Businesses struggle, flourish during break

William Channell and William Channell

While some University students relaxed during the month-long holiday break, the absence of potential customers was a ‘gift’ that kept on taking from local businesses.

George Nicholson, founder of Pagliai’s and Campus Pollyeyes, who has lived in Bowling Green since 1968, said there is a significant difference in business during the break.

“It takes 20,000 people out of town, so that’s an effect,” Nicholson said.

Dean Smith, a manager at Campus Pollyeyes, said while there is an impact, with the week after the New Year being the slowest time of the year, business doesn’t completely die out.

“We actually get quite busy [during the break],” Smith said. “We have a long-standing place in the town … we have a lot of word of mouth.”

Barbara Ruland, director of downtown Bowling Green, said local businesses understand the nature of operating in a college town, which allows them to prepare for breaks and holidays.

“Anybody who’s been in business downtown understands the cyclical impact of the student population,” Ruland said.

Sarah Martinelli, a bartender at Uptown Downtown, said while business is slower during break, the bar attracts a different crowd.

“We get a lot of locals,” she said. “They don’t have to deal with all the college students.”

While some downtown businesses know to prepare for the holiday break, the level three snow emergency in Wood County caught many shops and restaurants off-guard. The emergency was in effect from Jan. 6 through the morning of Jan. 8.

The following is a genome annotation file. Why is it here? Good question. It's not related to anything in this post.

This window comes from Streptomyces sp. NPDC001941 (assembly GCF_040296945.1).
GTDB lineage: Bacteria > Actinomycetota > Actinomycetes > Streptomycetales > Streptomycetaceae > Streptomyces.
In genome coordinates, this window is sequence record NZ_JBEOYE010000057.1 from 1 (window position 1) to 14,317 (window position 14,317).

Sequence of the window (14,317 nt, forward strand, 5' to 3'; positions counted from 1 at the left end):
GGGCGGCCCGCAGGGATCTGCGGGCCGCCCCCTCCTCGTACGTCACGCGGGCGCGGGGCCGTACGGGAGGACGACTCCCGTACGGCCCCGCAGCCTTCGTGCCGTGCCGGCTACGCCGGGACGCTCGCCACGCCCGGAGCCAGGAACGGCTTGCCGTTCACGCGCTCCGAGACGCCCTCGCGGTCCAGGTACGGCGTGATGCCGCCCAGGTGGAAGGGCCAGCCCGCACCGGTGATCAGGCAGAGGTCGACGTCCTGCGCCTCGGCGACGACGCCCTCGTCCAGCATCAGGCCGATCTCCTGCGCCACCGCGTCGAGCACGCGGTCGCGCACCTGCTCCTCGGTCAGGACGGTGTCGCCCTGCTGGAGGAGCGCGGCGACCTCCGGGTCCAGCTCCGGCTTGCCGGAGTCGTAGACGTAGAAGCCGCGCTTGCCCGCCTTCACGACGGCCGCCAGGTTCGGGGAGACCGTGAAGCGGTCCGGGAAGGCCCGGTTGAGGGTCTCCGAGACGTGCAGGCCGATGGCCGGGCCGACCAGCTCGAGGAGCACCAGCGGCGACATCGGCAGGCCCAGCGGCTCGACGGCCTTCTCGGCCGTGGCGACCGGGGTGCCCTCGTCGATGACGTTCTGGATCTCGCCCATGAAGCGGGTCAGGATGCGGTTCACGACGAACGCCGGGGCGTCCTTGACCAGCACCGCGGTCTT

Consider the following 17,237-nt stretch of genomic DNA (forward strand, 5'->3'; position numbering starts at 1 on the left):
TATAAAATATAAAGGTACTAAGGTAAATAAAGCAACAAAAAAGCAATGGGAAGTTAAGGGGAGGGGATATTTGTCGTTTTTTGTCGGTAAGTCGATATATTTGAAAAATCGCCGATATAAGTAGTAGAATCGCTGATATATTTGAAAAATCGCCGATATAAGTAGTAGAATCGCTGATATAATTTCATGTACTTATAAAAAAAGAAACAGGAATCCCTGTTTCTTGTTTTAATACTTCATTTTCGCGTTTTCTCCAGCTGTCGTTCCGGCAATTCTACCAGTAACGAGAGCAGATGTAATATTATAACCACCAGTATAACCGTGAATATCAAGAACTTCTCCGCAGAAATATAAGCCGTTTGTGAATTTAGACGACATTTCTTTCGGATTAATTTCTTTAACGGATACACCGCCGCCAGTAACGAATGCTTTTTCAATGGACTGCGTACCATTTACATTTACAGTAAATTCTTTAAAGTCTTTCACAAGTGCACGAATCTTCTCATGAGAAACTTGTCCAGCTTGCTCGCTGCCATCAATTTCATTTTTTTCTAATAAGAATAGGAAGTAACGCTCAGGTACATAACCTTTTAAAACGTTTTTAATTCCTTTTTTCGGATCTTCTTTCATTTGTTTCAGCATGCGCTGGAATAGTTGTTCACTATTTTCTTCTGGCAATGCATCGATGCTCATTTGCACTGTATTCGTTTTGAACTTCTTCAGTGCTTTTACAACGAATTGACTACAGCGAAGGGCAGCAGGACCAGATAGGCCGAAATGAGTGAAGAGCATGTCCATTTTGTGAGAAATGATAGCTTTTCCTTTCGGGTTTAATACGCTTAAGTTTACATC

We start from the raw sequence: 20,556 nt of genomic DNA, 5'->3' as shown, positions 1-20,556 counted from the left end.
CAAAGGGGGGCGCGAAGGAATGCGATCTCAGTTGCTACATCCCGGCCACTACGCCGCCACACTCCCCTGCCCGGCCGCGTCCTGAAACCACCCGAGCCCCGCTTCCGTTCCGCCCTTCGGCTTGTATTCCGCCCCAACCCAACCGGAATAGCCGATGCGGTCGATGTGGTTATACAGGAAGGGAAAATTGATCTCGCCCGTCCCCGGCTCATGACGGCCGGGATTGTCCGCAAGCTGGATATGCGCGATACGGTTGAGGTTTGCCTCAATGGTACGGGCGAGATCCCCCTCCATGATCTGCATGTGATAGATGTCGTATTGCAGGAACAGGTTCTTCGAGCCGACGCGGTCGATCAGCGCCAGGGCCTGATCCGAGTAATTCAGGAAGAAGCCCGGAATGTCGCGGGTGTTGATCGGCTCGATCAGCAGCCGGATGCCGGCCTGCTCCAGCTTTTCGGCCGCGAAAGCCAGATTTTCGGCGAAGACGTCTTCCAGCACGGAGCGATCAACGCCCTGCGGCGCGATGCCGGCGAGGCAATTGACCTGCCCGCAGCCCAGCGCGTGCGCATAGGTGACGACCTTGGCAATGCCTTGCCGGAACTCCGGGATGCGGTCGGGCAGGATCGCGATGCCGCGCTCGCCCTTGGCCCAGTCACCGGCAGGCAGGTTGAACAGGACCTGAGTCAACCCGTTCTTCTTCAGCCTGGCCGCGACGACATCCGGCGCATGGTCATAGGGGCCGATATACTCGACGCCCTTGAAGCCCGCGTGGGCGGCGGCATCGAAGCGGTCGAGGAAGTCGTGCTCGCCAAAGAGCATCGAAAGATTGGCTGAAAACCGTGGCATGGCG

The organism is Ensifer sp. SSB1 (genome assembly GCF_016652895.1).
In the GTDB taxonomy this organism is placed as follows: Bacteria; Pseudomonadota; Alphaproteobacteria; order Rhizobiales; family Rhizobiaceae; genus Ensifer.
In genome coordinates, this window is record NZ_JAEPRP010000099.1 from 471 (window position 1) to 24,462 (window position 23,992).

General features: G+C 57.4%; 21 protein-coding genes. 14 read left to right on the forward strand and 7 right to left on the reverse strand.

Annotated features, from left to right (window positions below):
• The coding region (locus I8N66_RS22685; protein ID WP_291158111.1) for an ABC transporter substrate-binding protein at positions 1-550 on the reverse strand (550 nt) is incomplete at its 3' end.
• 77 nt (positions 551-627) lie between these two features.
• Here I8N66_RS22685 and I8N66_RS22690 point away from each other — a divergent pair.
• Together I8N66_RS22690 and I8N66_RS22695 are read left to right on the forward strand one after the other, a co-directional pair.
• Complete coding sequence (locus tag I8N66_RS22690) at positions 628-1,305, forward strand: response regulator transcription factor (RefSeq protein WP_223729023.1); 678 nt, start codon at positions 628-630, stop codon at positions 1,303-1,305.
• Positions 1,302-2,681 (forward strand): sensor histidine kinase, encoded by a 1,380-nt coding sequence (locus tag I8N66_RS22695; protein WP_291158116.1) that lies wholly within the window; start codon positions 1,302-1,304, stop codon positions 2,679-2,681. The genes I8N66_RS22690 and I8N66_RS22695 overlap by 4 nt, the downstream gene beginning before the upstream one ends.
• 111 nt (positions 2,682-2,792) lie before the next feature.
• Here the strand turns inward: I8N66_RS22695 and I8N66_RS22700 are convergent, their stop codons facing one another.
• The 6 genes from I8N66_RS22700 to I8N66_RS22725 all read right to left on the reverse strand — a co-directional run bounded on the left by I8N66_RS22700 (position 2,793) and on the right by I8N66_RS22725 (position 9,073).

Ruland said while some businesses were able to brace themselves if they kept updated regarding the weather, it is unexpected weather events like the one last week that hurt business more than predetermined breaks.

“The snowstorm closed just about every business downtown,” she said. “That’s tough for folks who need to make rent.”

Smith said Campus Pollyeyes was closed from Jan. 6 to Jan. 7 at 4 p.m. After that, they had a smaller crew than usual for the day after the closure.

“We had a skeleton crew in here,” Smith said. “Anyone who was brave enough to come in, we served them.”

While the snow emergency caused many businesses to close, Nicholson said it wasn’t nearly as bad as the blizzard of 1978. On Jan. 26 of that year, a winter storm that included winds of more than 75 miles per hour passed through the Midwest, resulting in record snowfall. Much of the worst damage was in the Toledo area.

“It was 10 times worse than this [snow emergency],” Nicholson said. “We had two people in each [delivery] car, one with a snow shovel, one person driving.”

While students might be dreading returning to classes this week, local businesses are likely thankful.

“We’re really glad the students are coming back,” Ruland said.